Assignment 5: Seven Days

For this last assignment we were given the “Seven Days” theme to write a brief around.


  • Create a series of seven illustrations for a personal development magazine. The article is about the importance of novelty for productivity. The illustrations must depict a character doing a different activity for each day of the week.

  • Give two formats: A horizontal one for the printed magazine (in a size no longer than 13 cm), and a vertical series for the online magazine.

After clarifying my brief, I revisited my research on editorial news and magazine illustration, and this time felt attracted to similar styles to Jim Davis (Garfield illustrator) and Bill Watterson (Calvin and Hobbes illustrator). I wanted to illustrate these illustrations in a very simple and stylized, but effective fashion, mimicking the thick linework and minimalistic color palette used in this particular style of illustration.

After researching and deciding what style to use, I started sketching and planning out the days.

First, I made a spider diagram for brainstorming ideas, then I started sketching them out using a couple of thumbnails for each. I sketched with ink in order not to be tempted to keep perfecting a sketch instead of moving on to a new idea. After finalizing a general idea of my character’s actions, I created a few versions of that character.

I debated a few options, and decided that the one which most looked like a young professional would be the best to use, since a personal development magazine would be most likely to attract young professionals as their primary audience.

After I was happy with my ideas, I transferred my illustrations into a digital medium, because I felt that would create the cleanest result. First, I created the table for my days, then I drew over my initial sketches to create clean illustrations for each day. The font for the text that I chose was one I felt would most match the type of illustrations I would be making.

I wanted the coloring to be very simple. I chose two cool colors (blue and green) to stand out against the warm tone of the background or paper, then I alternated them as a foundational color for each illustration. After doing so, I chose to color the character’s shirt the “opposite” of the background color (if the background is green, then his shirt is blue and vice versa). But in order to accentuate his “daily novel activity”, I chose to incorporate a completely different color for each day. For example, for Friday I colored in teal for the woman’s hair because she is the focal point, and for Thursday, I colored in the purple paint, because that is the important action of that composition.

After I finished my illustrations, I separated the individual boxes in order for them to be easily translated into a digital format for the magazines webpage.

However, after I viewed the strip in its finished form, I noticed line variation of the drawing was lacking and that the colors looked haphazard instead of interesting. So I decided to develop the linework a little more, and even add some hatching, even though it changed the minimalistic style I had first been going for. Then, I started playing with the colors a little more. Instead of coloring each central element of the panels a different color, I decided to keep the color of the objects consistent. I also decided to color the entire character a different hue instead of just his shirt because the difference is much more visible that way. I played around with hair color a little, until I realized that it was best to just keep it brown in order not to distract the viewer form all the things that were already happening with color on the overall strip. I tried giving the text block a different color than the rest to emphasize it, but decided it was unnecessary, since the text was large and there wasn’t much of it, so from then on I kept the text block color in harmony with the rest of the image.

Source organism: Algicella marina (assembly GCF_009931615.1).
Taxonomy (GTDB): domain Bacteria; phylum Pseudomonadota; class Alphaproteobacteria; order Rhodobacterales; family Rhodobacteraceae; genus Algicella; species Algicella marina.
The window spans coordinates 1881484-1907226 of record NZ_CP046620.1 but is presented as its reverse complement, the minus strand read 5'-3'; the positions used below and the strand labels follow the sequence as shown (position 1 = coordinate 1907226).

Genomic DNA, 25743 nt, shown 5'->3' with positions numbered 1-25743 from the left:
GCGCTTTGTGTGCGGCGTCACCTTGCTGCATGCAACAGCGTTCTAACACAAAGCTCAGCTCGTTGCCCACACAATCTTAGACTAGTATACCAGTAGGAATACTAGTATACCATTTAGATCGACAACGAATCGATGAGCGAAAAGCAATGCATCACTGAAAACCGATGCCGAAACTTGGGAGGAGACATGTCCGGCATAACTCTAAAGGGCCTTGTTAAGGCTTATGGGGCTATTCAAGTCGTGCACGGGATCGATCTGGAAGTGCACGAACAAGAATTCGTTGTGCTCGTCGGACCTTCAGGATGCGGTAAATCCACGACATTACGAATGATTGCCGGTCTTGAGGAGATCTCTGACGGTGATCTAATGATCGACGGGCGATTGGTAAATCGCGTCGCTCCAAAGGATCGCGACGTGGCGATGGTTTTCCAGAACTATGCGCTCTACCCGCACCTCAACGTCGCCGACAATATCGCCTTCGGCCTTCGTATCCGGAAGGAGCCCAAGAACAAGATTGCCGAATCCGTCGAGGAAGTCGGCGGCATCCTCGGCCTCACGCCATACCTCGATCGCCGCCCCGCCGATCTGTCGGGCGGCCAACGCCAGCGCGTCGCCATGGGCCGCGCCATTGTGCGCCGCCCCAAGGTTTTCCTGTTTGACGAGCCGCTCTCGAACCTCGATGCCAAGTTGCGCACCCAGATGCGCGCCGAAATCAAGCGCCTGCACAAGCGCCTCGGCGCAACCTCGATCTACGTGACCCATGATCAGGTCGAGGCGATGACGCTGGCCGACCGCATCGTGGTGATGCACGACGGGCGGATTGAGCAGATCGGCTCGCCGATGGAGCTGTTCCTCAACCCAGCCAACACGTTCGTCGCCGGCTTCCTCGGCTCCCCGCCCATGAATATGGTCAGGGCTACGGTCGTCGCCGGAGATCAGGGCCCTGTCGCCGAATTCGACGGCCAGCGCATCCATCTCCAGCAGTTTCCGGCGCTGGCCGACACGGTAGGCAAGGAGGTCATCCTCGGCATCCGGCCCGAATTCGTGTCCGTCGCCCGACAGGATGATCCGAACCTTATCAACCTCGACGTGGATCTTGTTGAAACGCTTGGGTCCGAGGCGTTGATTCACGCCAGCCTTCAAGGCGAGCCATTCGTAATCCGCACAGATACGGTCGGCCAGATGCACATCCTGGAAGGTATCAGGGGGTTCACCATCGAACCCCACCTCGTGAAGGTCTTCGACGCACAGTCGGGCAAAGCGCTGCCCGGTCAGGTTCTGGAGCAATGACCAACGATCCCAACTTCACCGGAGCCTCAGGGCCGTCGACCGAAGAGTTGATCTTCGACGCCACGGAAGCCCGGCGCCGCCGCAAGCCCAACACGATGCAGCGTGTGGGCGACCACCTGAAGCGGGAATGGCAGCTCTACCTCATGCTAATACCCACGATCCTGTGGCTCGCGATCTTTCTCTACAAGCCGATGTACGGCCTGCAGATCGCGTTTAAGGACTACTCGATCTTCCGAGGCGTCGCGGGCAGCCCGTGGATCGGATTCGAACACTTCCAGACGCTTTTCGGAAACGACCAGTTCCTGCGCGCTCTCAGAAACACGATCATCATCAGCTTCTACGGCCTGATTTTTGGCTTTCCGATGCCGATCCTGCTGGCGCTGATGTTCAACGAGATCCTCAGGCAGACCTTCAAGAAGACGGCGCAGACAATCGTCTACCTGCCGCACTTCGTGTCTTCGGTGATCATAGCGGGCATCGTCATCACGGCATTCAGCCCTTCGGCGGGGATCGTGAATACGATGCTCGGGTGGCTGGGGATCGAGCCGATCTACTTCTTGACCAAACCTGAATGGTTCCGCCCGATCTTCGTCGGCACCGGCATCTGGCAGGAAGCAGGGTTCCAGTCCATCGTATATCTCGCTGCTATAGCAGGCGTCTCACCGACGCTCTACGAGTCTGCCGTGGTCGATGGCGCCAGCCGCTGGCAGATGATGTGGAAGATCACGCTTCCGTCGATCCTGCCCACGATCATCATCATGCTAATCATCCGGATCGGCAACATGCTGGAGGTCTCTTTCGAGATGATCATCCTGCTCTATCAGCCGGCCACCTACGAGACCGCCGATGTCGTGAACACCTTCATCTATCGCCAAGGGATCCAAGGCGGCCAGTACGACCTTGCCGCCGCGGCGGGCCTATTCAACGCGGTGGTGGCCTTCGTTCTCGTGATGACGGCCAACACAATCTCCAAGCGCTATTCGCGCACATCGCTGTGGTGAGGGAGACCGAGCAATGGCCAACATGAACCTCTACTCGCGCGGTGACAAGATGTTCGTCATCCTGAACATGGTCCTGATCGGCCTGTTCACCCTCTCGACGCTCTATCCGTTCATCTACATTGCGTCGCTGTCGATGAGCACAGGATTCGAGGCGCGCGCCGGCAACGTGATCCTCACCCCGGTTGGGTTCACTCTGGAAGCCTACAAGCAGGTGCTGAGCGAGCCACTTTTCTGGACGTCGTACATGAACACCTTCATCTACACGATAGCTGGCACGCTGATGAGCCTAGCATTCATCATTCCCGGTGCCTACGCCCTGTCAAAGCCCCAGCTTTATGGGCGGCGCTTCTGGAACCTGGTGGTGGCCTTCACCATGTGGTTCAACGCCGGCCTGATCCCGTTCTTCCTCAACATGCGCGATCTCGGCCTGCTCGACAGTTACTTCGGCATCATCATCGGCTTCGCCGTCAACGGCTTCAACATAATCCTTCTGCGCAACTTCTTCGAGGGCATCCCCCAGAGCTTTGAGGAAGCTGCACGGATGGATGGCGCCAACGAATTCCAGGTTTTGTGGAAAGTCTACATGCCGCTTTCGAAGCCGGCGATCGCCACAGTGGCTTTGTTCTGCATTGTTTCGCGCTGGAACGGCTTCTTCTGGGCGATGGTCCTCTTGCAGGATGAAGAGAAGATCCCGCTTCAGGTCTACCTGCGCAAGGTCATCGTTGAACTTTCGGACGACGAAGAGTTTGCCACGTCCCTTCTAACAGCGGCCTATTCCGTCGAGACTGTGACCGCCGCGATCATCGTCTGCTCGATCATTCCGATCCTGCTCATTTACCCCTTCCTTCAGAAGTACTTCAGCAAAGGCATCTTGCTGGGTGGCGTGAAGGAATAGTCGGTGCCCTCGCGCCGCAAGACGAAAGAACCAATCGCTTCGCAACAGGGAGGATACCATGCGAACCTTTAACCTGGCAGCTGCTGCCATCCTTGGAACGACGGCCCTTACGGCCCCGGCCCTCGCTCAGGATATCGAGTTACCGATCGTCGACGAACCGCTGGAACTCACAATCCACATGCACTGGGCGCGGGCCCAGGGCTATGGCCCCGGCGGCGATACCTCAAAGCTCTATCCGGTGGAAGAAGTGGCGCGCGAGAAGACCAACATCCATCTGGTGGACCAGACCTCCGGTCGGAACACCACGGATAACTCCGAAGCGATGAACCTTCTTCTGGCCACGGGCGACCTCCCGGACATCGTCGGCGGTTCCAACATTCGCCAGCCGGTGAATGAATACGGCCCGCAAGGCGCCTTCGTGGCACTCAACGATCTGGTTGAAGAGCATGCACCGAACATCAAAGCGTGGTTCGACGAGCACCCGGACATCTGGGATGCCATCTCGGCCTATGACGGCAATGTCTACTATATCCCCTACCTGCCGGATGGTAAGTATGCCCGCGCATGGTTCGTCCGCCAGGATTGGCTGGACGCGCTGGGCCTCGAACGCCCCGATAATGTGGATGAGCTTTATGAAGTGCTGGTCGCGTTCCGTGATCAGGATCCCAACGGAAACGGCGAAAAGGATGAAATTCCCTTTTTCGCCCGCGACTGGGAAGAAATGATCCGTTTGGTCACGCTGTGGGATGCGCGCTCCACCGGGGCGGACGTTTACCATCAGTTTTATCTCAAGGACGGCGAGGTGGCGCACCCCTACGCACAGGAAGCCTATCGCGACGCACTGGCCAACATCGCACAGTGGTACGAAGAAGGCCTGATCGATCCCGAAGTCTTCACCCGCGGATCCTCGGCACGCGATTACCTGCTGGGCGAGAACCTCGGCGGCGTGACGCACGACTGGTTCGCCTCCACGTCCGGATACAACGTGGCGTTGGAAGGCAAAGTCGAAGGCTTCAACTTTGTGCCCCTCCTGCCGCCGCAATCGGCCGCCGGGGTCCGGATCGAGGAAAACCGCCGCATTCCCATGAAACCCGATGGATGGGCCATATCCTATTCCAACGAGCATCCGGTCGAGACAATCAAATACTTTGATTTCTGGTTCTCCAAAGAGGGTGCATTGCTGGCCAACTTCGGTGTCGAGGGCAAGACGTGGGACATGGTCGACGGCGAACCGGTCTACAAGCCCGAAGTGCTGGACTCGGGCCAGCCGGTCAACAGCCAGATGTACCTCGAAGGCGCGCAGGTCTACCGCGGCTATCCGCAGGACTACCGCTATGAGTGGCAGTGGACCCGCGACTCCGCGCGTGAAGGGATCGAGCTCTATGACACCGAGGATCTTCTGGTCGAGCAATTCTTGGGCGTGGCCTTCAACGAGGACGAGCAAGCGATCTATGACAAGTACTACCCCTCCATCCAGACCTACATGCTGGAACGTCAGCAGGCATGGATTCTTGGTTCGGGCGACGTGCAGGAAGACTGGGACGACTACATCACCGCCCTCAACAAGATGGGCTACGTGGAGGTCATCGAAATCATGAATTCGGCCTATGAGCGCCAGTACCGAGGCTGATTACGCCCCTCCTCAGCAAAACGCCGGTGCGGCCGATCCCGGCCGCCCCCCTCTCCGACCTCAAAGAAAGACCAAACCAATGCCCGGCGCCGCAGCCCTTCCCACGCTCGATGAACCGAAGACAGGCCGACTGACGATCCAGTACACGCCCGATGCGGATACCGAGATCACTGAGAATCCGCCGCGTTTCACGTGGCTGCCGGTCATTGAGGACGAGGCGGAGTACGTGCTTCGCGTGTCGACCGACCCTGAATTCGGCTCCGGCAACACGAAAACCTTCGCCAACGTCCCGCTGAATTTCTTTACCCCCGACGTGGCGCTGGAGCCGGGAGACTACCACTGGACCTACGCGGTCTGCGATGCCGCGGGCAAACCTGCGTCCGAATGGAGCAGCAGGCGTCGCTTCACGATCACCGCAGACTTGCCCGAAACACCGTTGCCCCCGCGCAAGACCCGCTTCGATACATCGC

Next, I experimented with desaturating the colors for one strip and with warming them up for the next. The desaturated colors of the first strip look much better than the previous ones because the bright orange is allowed to stand out from them, the monochromatic orange was also interesting in its simplicity.

In the end, I most liked the desaturated red and green strip of all, because the orange tint of the other one, although eye-catching, felt a little more texting for the eye to look at. Orange is also a much more daring color than most others, so in the context of an article, instead of simply standing out in a positive way and adding to the article, I felt it might stick out like a sore thumb. The green and blue, however are much calmer colors, which our eyes are used to assigning to the background, therefore I felt they would not draw attention to themselves instead of drawing attention to the message of the illustration.

“Seven Days ” has been and interesting and challenging project. I am still learning to further analyze and improve my work after I already consider it mostly finished. Experimenting with variations of colors and ideas during the process of creating an image is not my strongest suit, but I’m hoping this is a start on a long road of improvement in this regard!

This has been an amazing first course. I have learned so much about illustration! Especially when it comes to the process of research and exploration for each project and how to further refine and target one’s illustrations towards a specific audience. I have made some great illustrations, but more importantly, I’ve made great mistakes which I have definitely learned from and continue to learn from. I can’t wait to see what this new world of illustration holds for me in the future!